library(JuliaCall)
julia_setup()
## Julia version 1.5.3 at location /usr/bin will be used.
## Loading setup script for JuliaCall...
## Finish loading setup script for JuliaCall.
```

This only works if the `julia`

command is defined in your path. The path, e.g., to a different Julia version can be added to `julia_setup()`

as an option or argument. The following code starts a JuliaPro installation from **JuliaComputing** instead of Julia from **julialang.org**.

```
options(JULIA_HOME = "<path-to-juliapro>/julia/bin")
julia_setup()
# or
# julia_setup(JULIA_HOME = "<path-to-juliapro>/julia/bin")
```

All commands in *JuliaCall* start with a `julia_`

prefix. It is also possible to call these commands with a `jl$`

prefix by assigning the setup command to the variable `jl`

(or any other valid name) with `jl <- julia_setup()`

– if the user prefers that kind of style.

## Using JuliaCall

### Basic JuliaCall Commands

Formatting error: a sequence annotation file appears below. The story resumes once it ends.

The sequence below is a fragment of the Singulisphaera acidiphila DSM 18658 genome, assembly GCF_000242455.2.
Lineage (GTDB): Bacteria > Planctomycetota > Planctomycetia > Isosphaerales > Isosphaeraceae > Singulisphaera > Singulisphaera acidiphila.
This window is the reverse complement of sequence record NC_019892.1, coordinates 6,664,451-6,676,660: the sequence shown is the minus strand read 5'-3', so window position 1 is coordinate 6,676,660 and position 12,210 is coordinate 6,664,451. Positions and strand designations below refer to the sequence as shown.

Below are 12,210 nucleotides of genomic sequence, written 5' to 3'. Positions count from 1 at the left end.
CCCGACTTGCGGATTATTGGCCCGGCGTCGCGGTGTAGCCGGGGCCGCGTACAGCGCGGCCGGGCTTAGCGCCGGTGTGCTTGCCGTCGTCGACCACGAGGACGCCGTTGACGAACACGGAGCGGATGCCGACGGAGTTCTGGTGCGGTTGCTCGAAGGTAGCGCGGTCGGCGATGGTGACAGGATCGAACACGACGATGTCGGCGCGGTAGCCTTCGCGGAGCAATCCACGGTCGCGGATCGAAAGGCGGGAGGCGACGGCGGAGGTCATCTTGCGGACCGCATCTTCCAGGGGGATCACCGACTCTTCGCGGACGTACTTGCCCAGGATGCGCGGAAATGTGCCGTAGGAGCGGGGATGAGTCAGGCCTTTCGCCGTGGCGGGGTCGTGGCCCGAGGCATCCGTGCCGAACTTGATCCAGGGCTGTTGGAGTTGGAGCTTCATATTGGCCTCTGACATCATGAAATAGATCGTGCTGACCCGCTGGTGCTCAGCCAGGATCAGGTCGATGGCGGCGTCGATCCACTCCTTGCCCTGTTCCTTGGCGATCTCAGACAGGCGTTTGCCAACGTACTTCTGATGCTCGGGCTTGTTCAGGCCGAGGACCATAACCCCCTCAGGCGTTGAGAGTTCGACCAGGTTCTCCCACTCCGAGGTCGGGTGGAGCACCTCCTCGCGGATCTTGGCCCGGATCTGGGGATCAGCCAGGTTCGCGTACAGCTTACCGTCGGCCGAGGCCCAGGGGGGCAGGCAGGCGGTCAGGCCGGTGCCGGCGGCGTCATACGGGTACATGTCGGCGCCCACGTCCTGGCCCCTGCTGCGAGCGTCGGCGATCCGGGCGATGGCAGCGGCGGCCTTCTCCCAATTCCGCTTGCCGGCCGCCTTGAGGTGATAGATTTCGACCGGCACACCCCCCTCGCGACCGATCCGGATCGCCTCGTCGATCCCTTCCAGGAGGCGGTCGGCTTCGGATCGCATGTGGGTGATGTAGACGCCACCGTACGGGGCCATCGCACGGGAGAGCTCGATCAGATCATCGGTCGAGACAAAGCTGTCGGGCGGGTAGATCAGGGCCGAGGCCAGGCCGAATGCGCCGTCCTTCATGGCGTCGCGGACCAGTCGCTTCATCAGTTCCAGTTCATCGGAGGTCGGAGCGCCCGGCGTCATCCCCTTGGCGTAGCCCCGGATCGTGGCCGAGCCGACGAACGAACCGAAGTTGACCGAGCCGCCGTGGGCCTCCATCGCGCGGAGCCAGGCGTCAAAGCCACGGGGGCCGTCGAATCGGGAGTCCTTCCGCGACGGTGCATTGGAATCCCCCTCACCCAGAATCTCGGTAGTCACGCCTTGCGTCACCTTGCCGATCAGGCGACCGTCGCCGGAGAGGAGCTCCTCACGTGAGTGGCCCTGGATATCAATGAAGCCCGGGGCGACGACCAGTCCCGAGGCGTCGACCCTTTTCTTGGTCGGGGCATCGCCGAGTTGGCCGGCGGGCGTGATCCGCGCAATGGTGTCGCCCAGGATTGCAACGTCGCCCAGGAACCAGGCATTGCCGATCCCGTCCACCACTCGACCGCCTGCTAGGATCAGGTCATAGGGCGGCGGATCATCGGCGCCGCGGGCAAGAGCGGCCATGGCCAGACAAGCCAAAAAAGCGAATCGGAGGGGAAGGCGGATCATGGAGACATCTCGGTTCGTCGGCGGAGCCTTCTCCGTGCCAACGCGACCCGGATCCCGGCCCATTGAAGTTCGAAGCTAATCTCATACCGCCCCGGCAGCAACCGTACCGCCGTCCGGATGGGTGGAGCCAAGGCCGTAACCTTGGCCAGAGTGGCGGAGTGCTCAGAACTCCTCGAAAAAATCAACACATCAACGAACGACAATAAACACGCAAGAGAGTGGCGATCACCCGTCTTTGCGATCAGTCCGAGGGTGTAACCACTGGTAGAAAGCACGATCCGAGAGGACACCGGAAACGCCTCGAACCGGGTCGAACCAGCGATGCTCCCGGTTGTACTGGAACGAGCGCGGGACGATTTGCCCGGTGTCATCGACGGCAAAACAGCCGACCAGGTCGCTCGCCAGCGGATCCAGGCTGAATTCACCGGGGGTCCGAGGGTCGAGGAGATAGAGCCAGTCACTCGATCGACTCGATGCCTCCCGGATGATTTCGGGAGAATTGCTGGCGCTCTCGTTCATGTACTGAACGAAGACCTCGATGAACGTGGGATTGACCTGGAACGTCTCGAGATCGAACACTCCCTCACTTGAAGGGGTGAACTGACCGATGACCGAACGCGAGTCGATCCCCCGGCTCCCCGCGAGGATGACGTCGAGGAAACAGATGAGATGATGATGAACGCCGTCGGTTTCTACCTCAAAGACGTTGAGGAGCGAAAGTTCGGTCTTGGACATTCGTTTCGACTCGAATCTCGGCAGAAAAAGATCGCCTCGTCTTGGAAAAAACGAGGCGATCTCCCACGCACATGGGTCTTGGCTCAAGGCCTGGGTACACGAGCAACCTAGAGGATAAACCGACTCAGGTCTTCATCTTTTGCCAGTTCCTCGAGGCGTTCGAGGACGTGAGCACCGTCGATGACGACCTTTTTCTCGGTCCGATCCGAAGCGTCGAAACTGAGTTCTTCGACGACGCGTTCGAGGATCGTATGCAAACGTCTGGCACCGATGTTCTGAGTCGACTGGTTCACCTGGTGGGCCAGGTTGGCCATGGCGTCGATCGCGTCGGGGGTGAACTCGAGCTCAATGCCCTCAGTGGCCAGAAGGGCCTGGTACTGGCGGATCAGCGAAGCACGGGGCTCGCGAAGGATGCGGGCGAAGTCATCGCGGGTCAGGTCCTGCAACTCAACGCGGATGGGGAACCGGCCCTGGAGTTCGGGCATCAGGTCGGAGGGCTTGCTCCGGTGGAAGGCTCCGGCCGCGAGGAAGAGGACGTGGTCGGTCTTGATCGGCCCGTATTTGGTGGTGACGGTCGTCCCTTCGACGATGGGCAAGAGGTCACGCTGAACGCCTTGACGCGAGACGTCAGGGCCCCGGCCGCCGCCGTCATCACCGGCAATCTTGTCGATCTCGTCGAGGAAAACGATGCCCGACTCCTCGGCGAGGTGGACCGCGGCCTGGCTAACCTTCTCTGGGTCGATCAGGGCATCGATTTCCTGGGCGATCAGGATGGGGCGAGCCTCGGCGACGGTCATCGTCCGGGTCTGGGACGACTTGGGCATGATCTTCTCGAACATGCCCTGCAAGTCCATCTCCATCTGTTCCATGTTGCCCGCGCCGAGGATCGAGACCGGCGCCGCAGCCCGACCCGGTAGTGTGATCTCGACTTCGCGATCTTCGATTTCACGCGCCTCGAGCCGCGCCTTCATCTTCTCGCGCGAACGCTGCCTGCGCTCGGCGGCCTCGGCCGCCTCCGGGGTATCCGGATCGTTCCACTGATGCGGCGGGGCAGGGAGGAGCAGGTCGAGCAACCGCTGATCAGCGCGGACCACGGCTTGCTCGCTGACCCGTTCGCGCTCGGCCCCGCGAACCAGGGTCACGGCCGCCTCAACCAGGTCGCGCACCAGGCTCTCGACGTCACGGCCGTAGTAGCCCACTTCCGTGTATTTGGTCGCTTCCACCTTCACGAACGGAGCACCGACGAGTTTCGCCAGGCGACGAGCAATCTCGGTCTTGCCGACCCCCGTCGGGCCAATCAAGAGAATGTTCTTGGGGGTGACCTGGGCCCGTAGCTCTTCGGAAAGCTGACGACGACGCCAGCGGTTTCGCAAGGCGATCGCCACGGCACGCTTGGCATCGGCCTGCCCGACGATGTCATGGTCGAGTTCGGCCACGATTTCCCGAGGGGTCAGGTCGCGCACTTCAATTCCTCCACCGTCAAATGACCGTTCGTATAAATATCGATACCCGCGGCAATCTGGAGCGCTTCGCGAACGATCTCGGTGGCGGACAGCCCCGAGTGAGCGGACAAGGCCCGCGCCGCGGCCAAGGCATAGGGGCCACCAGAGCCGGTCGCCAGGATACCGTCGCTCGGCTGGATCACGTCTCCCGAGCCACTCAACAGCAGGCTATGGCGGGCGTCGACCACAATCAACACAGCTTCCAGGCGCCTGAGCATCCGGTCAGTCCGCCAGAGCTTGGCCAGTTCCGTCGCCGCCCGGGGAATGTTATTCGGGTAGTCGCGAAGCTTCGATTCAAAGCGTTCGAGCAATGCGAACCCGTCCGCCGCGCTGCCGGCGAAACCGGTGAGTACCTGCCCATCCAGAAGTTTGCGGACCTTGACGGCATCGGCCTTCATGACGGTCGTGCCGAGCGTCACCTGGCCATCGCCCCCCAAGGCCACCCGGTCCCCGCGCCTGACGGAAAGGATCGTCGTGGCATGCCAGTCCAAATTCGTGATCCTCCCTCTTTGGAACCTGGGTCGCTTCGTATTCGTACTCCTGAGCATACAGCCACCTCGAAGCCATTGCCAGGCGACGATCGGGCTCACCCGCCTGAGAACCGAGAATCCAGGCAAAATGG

To check whether Julia is working from R, type in a simple command such as calling the Julia square root funtion on 2.0 by applying `julia_call()`

.

```
julia_call("sqrt", 2.0)
## [1] 1.414214
```

Here the Julia square root function `sqrt`

is applied to the number `2.0`

. The argument is taken from R and converted to a Julia object, a number in this case, before applying the square root. The value is returned to R as an R object and can be assigned to a variable. In this variant, no values or variables are generated in Julia.

To execute a Julia command use `julia_command`

. It can run a series of Julia commands, separated by semicolons and will, or will not, print the last Julia output, depending on whether a semicolon is appended to the last command, or not.

```
julia_command("a = sqrt(2.0)")
## [1] 1.4142135623730951
julia_command("a = sqrt(2.0);") # no output printed
```

The Julia variable `a`

will be generated and the Julia output of the last command will be printed on the console. To completely suppress the output, append a semicolon. `julia_command`

does *not* return a value to R – more to the point, `NULL`

is returned invisibly.

To get the value of a Julia variable back to R, use the `julia_eval`

command. It will convert the value or Julia object to an R object and print it or assign it to an R variable.

```
julia_eval("a = sqrt(2.0)")
## [1] 1.414214
```

You can apply `julia_eval`

on a sequence of Julia expression, separating commands with semicolons `;`